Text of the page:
Madrid Christmas Tree

The Madrileño lifestyle is dedicated to indulging one’s desires with a copious amount of food, wine and entertainment. Walking down the endless cobbled streets of central Madrid, you’ll see a multitude of quirky, mismatched furniture-clad cafes/bars that give you your coffee and cake, often with a glug of gin.

After visiting an array of cafes and bars, here are my favourite cafes thus far:

Madrid Christmas TreeFor sweet treats and cakey nibbles, Monkee Koffee (c/ Vallehermoso 112) is a great little cafe. Located near Islas Filipinas metro station, it is a little far out if you’re based in central Madrid, but it does offer a very delicious chocolate cake (imagine a hefty portion of dark chocolate sponge covered in a thick milk chocolate butter cream icing). Monkee Koffee doesn’t seem to have an extensive food menu but it is a charming little stopover from the cold.

As far as bookshop cafes go, La Infinito (c/ Tres Peces, 22) offers a very wide selection of breakfast and lunch foods, including pastries, salads, sandwiches, tapas, desserts, alcohol… The waiters waste no time and are always running around asking for your orders, a rarity sometimes in the Spanish restaurant business. With differing levels of flooring; mismatched tables, chairs and cutlery, and a mini-book shop in the corner, this cafe ticks the boxes of arty goodness.

La Bicicleta Cafe (c/ Plaza San Ildefonso, 9) is the best cafe-bar for the transition between day to night. La Bici definitely has one of the cooler interiors with graffitied walls and fixie bikes screwed on to the walls, plus old school desk-and-chairs to awkwardly sit on. In my opinion, La Bici is more of a watering hole rather than an eating venue. It does provide a variety of finger foods like sandwiches and tapas, but most customers only seem to go for their very strong gin and tonics. During the late hours, the bar gets incredibly crowded, often with a one-in, one-out system, so if you’re planning for a late one, make sure you get there before the drinkers descend.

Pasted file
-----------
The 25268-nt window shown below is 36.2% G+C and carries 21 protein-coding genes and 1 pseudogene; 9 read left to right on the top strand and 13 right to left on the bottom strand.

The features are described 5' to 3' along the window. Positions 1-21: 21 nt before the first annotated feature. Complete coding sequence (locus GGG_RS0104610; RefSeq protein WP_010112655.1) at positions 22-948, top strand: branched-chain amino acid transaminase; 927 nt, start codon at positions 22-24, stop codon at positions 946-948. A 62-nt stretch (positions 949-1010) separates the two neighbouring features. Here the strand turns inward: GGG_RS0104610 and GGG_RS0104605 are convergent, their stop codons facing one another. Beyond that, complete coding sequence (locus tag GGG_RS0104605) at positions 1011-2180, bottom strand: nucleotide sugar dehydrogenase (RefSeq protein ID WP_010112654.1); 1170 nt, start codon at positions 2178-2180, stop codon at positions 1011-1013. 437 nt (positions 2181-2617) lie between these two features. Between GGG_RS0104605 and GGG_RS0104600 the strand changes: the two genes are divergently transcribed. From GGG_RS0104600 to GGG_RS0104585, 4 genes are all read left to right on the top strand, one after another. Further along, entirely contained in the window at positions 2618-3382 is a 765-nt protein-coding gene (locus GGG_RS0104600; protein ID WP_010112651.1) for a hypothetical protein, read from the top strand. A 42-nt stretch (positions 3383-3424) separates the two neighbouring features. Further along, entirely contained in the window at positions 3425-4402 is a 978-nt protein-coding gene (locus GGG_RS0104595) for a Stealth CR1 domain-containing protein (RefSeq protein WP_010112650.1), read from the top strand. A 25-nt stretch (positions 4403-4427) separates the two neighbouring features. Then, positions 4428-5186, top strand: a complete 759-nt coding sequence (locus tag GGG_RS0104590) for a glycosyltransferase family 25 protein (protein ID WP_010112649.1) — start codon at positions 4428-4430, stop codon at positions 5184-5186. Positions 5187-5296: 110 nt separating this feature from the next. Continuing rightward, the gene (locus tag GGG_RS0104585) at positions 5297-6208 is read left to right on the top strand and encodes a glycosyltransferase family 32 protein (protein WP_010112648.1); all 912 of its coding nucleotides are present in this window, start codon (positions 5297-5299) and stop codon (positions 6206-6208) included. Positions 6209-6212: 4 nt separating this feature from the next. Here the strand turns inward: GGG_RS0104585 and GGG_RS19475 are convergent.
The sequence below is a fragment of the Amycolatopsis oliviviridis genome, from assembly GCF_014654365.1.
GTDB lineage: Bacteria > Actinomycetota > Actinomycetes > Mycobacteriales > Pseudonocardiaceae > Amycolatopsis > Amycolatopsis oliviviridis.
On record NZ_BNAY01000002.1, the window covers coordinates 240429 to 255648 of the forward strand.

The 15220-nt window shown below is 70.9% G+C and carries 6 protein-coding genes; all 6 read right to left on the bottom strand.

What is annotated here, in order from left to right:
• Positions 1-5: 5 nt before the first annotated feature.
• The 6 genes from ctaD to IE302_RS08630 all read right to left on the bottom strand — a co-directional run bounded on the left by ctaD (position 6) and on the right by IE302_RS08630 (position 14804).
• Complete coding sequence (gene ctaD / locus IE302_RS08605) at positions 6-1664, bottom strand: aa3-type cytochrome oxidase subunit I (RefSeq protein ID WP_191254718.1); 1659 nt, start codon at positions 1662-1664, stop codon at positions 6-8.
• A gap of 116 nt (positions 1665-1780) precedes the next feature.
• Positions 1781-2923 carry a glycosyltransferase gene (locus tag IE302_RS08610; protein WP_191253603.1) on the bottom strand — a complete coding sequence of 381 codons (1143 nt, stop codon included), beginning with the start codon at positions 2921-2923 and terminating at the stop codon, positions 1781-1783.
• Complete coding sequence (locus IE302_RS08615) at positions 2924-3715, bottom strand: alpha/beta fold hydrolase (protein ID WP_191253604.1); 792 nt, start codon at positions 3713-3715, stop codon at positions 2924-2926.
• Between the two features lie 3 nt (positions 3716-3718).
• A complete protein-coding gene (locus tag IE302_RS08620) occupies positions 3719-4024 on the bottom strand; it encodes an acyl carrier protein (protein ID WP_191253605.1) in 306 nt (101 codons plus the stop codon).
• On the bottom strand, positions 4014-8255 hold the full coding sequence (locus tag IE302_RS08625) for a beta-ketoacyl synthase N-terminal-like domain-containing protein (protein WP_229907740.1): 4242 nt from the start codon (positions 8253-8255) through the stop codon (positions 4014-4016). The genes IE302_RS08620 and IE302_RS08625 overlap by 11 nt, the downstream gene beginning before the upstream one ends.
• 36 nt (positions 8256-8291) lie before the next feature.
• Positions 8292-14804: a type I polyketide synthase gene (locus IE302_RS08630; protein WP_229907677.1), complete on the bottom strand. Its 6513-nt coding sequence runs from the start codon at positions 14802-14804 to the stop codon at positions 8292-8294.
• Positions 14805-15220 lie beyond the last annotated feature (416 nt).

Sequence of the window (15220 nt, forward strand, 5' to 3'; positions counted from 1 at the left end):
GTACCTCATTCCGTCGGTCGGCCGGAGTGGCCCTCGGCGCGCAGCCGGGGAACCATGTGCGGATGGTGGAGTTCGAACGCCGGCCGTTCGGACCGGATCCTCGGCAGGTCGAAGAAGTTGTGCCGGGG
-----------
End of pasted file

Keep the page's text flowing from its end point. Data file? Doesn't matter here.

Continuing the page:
If you love ugly, old lady décor and plushy sofas, Lolina’s Vintage Cafe (c/ del Espíritu Santo, 9) is a kitschy person’s haven. The first floor is a casual cafe space with multicoloured chairs and tables, but downstairs is where it gets all-the-more old lady with ugly rugs, lamps and armchairs. Similar to La Bici, Lolina offers tasty treats and hot drinks, as well as elaborate cocktails, depending on one’s mood. Every time I’ve passed Lolina’s, it’s been incredibly crowded, often with people huddled in the corner waiting for a table. I’d say this is very much a girly catch-up or date cafe as you’ll probably see an immense amount of couples sharing/shamelessly feeding each other a slice of cake.

Tupperware is the most famous bar in Malasaña (Corredora Alto de San Pablo, 26), with its 60s vibe, graffiti exterior and eccentric but tasteful internal décor. Situated in the heart of the barrio, you can see why this bar-come-club attracts so many hipsters and artistic folk-alike. Expect to see huge queues past midnight so make sure you get a spot either upstairs in the ‘lounge’ area or downstairs by the bar. Drinks are reasonably priced (don’t try the ‘mojitos’ as they’re from a bottle) and the music is very much 60s, 70s and 80s-orientated: a perfect place for a boogie and bottle of Mahou.


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